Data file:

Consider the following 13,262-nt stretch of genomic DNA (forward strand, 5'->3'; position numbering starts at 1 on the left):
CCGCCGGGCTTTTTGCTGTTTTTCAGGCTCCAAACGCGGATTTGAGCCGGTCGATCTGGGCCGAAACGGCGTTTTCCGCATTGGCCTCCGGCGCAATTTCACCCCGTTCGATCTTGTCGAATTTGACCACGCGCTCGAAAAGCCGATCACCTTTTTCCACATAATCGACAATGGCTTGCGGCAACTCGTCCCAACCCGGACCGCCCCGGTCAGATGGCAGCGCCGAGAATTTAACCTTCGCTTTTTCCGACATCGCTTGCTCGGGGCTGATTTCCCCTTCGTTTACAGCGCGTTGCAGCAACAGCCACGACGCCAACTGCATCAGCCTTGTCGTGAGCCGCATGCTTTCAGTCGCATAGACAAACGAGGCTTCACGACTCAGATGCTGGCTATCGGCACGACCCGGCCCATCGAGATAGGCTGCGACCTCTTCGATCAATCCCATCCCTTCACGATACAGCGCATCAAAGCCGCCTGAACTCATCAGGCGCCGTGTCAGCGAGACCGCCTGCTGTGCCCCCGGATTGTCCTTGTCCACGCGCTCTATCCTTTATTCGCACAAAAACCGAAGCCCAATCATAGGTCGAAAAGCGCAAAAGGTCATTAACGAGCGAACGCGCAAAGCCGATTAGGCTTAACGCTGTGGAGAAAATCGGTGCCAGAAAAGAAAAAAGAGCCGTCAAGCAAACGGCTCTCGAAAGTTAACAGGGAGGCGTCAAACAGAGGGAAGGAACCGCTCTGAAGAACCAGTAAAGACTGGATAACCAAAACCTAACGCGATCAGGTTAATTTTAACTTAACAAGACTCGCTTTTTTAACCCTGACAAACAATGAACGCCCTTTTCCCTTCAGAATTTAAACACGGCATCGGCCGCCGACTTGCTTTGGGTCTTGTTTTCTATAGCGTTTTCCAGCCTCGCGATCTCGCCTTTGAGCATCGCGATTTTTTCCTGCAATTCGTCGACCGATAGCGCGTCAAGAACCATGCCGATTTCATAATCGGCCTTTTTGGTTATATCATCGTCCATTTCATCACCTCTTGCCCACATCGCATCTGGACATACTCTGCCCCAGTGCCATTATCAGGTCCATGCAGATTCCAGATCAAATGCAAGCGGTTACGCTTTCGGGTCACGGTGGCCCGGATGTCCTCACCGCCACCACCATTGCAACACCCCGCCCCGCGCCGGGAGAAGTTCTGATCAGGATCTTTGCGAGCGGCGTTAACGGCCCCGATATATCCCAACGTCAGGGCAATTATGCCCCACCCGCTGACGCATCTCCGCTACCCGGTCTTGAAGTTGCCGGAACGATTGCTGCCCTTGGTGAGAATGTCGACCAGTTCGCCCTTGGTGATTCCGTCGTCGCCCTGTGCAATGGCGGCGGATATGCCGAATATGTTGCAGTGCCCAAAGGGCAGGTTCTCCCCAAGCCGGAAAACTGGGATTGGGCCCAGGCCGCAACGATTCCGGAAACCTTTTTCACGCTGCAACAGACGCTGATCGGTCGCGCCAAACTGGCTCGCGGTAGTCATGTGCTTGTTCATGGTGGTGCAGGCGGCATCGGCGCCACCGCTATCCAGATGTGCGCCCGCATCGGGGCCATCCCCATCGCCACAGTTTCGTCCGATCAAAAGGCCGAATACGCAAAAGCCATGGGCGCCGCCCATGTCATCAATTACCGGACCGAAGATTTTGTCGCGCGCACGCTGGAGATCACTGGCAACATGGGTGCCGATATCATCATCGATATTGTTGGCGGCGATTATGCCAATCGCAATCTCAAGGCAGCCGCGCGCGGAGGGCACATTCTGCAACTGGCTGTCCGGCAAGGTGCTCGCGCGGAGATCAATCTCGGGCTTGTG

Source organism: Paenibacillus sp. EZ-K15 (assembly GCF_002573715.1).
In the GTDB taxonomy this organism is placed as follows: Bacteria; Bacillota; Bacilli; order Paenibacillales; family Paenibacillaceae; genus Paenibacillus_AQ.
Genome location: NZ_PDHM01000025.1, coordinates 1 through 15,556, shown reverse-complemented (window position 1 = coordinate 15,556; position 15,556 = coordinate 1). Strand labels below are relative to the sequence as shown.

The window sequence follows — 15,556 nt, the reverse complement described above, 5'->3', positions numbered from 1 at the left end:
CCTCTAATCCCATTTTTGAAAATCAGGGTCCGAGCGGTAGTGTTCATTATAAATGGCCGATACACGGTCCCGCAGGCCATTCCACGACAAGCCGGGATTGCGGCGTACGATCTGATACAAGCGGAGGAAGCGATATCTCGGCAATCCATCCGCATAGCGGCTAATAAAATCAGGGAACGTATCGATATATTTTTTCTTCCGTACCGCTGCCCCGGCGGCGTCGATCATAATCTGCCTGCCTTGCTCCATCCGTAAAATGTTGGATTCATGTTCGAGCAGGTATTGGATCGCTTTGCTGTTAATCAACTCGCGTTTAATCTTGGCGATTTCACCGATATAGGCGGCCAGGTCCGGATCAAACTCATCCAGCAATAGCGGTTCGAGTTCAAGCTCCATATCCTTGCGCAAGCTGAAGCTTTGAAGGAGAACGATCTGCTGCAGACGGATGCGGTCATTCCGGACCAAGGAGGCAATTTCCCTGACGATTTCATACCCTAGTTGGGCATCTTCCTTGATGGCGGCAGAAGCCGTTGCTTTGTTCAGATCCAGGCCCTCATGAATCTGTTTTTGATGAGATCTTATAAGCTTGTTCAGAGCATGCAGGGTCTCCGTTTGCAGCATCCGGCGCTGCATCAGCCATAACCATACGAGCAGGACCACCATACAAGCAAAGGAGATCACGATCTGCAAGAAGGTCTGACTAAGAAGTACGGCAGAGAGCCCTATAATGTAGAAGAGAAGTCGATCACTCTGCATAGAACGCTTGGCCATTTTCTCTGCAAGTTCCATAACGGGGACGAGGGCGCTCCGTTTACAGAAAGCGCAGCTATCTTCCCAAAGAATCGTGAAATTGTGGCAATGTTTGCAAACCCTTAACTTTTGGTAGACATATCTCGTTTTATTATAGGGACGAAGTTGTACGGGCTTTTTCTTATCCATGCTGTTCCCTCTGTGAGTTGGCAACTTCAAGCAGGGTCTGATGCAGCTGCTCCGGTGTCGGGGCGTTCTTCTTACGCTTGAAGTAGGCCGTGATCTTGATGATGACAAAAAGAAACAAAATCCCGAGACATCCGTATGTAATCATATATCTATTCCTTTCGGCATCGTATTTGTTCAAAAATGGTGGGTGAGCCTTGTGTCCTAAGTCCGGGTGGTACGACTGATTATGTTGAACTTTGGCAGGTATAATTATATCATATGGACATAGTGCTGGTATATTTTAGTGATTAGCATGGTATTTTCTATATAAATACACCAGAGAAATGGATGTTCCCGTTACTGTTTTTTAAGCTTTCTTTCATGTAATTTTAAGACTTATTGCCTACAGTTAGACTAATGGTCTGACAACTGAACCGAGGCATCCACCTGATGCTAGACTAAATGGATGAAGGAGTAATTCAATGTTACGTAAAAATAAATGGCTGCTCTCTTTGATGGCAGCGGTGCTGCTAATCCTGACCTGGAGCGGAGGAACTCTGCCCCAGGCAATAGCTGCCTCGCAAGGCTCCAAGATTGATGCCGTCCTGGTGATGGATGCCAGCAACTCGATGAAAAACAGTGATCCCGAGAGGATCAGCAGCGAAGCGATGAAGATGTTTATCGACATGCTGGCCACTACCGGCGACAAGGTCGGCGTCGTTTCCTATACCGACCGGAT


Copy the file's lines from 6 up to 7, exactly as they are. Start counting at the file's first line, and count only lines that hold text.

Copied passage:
The window sequence follows — 15,556 nt, the reverse complement described above, 5'->3', positions numbered from 1 at the left end:
CCTCTAATCCCATTTTTGAAAATCAGGGTCCGAGCGGTAGTGTTCATTATAAATGGCCGATACACGGTCCCGCAGGCCATTCCACGACAAGCCGGGATTGCGGCGTACGATCTGATACAAGCGGAGGAAGCGATATCTCGGCAATCCATCCGCATAGCGGCTAATAAAATCAGGGAACGTATCGATATATTTTTTCTTCCGTACCGCTGCCCCGGCGGCGTCGATCATAATCTGCCTGCCTTGCTCCATCCGTAAAATGTTGGATTCATGTTCGAGCAGGTATTGGATCGCTTTGCTGTTAATCAACTCGCGTTTAATCTTGGCGATTTCACCGATATAGGCGGCCAGGTCCGGATCAAACTCATCCAGCAATAGCGGTTCGAGTTCAAGCTCCATATCCTTGCGCAAGCTGAAGCTTTGAAGGAGAACGATCTGCTGCAGACGGATGCGGTCATTCCGGACCAAGGAGGCAATTTCCCTGACGATTTCATACCCTAGTTGGGCATCTTCCTTGATGGCGGCAGAAGCCGTTGCTTTGTTCAGATCCAGGCCCTCATGAATCTGTTTTTGATGAGATCTTATAAGCTTGTTCAGAGCATGCAGGGTCTCCGTTTGCAGCATCCGGCGCTGCATCAGCCATAACCATACGAGCAGGACCACCATACAAGCAAAGGAGATCACGATCTGCAAGAAGGTCTGACTAAGAAGTACGGCAGAGAGCCCTATAATGTAGAAGAGAAGTCGATCACTCTGCATAGAACGCTTGGCCATTTTCTCTGCAAGTTCCATAACGGGGACGAGGGCGCTCCGTTTACAGAAAGCGCAGCTATCTTCCCAAAGAATCGTGAAATTGTGGCAATGTTTGCAAACCCTTAACTTTTGGTAGACATATCTCGTTTTATTATAGGGACGAAGTTGTACGGGCTTTTTCTTATCCATGCTGTTCCCTCTGTGAGTTGGCAACTTCAAGCAGGGTCTGATGCAGCTGCTCCGGTGTCGGGGCGTTCTTCTTACGCTTGAAGTAGGCCGTGATCTTGATGATGACAAAAAGAAACAAAATCCCGAGACATCCGTATGTAATCATATATCTATTCCTTTCGGCATCGTATTTGTTCAAAAATGGTGGGTGAGCCTTGTGTCCTAAGTCCGGGTGGTACGACTGATTATGTTGAACTTTGGCAGGTATAATTATATCATATGGACATAGTGCTGGTATATTTTAGTGATTAGCATGGTATTTTCTATATAAATACACCAGAGAAATGGATGTTCCCGTTACTGTTTTTTAAGCTTTCTTTCATGTAATTTTAAGACTTATTGCCTACAGTTAGACTAATGGTCTGACAACTGAACCGAGGCATCCACCTGATGCTAGACTAAATGGATGAAGGAGTAATTCAATGTTACGTAAAAATAAATGGCTGCTCTCTTTGATGGCAGCGGTGCTGCTAATCCTGACCTGGAGCGGAGGAACTCTGCCCCAGGCAATAGCTGCCTCGCAAGGCTCCAAGATTGATGCCGTCCTGGTGATGGATGCCAGCAACTCGATGAAAAACAGTGATCCCGAGAGGATCAGCAGCGAAGCGATGAAGATGTTTATCGACATGCTGGCCACTACCGGCGACAAGGTCGGCGTCGTTTCCTATACCGACCGGAT